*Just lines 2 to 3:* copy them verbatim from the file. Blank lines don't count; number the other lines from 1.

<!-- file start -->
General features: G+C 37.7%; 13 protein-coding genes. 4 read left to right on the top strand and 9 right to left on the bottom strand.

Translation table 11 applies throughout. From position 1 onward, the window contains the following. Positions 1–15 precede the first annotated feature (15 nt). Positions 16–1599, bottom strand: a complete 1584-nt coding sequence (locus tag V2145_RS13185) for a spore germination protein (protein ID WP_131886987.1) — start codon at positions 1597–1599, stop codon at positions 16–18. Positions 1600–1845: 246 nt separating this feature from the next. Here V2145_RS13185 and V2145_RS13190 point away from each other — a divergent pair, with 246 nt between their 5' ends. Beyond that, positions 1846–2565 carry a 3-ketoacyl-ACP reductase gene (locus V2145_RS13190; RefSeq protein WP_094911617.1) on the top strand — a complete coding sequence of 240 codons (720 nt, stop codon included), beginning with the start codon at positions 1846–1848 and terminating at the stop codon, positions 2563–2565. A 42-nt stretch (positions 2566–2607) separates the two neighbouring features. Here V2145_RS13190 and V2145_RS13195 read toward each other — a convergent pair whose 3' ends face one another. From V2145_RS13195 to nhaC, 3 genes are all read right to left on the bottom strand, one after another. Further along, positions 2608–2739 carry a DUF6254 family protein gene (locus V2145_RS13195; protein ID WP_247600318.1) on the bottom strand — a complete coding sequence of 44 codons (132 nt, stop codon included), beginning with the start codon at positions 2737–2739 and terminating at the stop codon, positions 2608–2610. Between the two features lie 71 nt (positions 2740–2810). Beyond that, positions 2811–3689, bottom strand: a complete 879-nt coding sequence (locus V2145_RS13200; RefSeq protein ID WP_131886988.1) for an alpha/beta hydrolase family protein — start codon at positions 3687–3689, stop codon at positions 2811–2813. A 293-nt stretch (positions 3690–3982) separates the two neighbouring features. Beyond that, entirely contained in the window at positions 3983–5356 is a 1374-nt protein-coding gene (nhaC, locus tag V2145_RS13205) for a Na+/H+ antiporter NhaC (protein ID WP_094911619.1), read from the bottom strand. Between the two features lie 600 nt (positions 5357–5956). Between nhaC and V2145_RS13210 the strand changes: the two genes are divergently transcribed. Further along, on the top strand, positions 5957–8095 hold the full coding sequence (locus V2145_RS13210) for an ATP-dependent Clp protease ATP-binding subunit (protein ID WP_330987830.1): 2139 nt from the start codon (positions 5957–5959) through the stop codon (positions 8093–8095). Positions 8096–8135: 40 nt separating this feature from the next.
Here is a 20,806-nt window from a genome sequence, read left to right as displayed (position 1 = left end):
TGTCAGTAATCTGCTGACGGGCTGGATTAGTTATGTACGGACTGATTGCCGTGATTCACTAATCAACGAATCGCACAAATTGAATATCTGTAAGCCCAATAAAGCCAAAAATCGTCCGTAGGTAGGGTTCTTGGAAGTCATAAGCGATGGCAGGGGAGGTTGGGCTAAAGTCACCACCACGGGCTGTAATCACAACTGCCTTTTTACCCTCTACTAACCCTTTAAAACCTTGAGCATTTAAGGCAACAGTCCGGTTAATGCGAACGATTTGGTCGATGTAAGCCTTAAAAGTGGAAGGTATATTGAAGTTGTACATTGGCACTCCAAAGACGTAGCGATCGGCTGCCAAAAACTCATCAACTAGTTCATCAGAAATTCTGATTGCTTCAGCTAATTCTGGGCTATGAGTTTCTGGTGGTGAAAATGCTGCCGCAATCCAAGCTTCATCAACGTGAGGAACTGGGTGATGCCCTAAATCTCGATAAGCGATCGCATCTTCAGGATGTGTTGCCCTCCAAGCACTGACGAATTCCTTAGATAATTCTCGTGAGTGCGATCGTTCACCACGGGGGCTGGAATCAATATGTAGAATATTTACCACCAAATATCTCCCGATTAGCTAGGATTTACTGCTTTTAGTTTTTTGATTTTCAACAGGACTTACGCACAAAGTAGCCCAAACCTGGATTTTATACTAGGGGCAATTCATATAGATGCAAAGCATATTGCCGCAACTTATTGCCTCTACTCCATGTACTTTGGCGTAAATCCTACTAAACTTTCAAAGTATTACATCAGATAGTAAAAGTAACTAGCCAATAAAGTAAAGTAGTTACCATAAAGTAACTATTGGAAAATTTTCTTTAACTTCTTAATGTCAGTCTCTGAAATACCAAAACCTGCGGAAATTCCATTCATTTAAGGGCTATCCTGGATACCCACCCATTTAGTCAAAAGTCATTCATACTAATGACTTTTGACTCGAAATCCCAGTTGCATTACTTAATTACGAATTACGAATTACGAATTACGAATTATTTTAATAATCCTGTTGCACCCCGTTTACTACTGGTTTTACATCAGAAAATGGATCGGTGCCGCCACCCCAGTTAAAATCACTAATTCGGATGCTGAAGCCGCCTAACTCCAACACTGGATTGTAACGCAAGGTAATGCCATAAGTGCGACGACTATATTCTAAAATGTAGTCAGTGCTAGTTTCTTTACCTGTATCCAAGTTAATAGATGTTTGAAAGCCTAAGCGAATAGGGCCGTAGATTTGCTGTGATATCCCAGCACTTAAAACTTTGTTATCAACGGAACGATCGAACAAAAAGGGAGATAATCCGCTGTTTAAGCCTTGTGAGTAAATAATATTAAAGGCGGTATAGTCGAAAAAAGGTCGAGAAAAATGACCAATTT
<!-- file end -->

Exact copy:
Translation table 11 applies throughout. From position 1 onward, the window contains the following. Positions 1–15 precede the first annotated feature (15 nt). Positions 16–1599, bottom strand: a complete 1584-nt coding sequence (locus tag V2145_RS13185) for a spore germination protein (protein ID WP_131886987.1) — start codon at positions 1597–1599, stop codon at positions 16–18. Positions 1600–1845: 246 nt separating this feature from the next. Here V2145_RS13185 and V2145_RS13190 point away from each other — a divergent pair, with 246 nt between their 5' ends. Beyond that, positions 1846–2565 carry a 3-ketoacyl-ACP reductase gene (locus V2145_RS13190; RefSeq protein WP_094911617.1) on the top strand — a complete coding sequence of 240 codons (720 nt, stop codon included), beginning with the start codon at positions 1846–1848 and terminating at the stop codon, positions 2563–2565. A 42-nt stretch (positions 2566–2607) separates the two neighbouring features. Here V2145_RS13190 and V2145_RS13195 read toward each other — a convergent pair whose 3' ends face one another. From V2145_RS13195 to nhaC, 3 genes are all read right to left on the bottom strand, one after another. Further along, positions 2608–2739 carry a DUF6254 family protein gene (locus V2145_RS13195; protein ID WP_247600318.1) on the bottom strand — a complete coding sequence of 44 codons (132 nt, stop codon included), beginning with the start codon at positions 2737–2739 and terminating at the stop codon, positions 2608–2610. Between the two features lie 71 nt (positions 2740–2810). Beyond that, positions 2811–3689, bottom strand: a complete 879-nt coding sequence (locus V2145_RS13200; RefSeq protein ID WP_131886988.1) for an alpha/beta hydrolase family protein — start codon at positions 3687–3689, stop codon at positions 2811–2813. A 293-nt stretch (positions 3690–3982) separates the two neighbouring features. Beyond that, entirely contained in the window at positions 3983–5356 is a 1374-nt protein-coding gene (nhaC, locus tag V2145_RS13205) for a Na+/H+ antiporter NhaC (protein ID WP_094911619.1), read from the bottom strand. Between the two features lie 600 nt (positions 5357–5956). Between nhaC and V2145_RS13210 the strand changes: the two genes are divergently transcribed. Further along, on the top strand, positions 5957–8095 hold the full coding sequence (locus V2145_RS13210) for an ATP-dependent Clp protease ATP-binding subunit (protein ID WP_330987830.1): 2139 nt from the start codon (positions 5957–5959) through the stop codon (positions 8093–8095). Positions 8096–8135: 40 nt separating this feature from the next.
Here is a 20,806-nt window from a genome sequence, read left to right as displayed (position 1 = left end):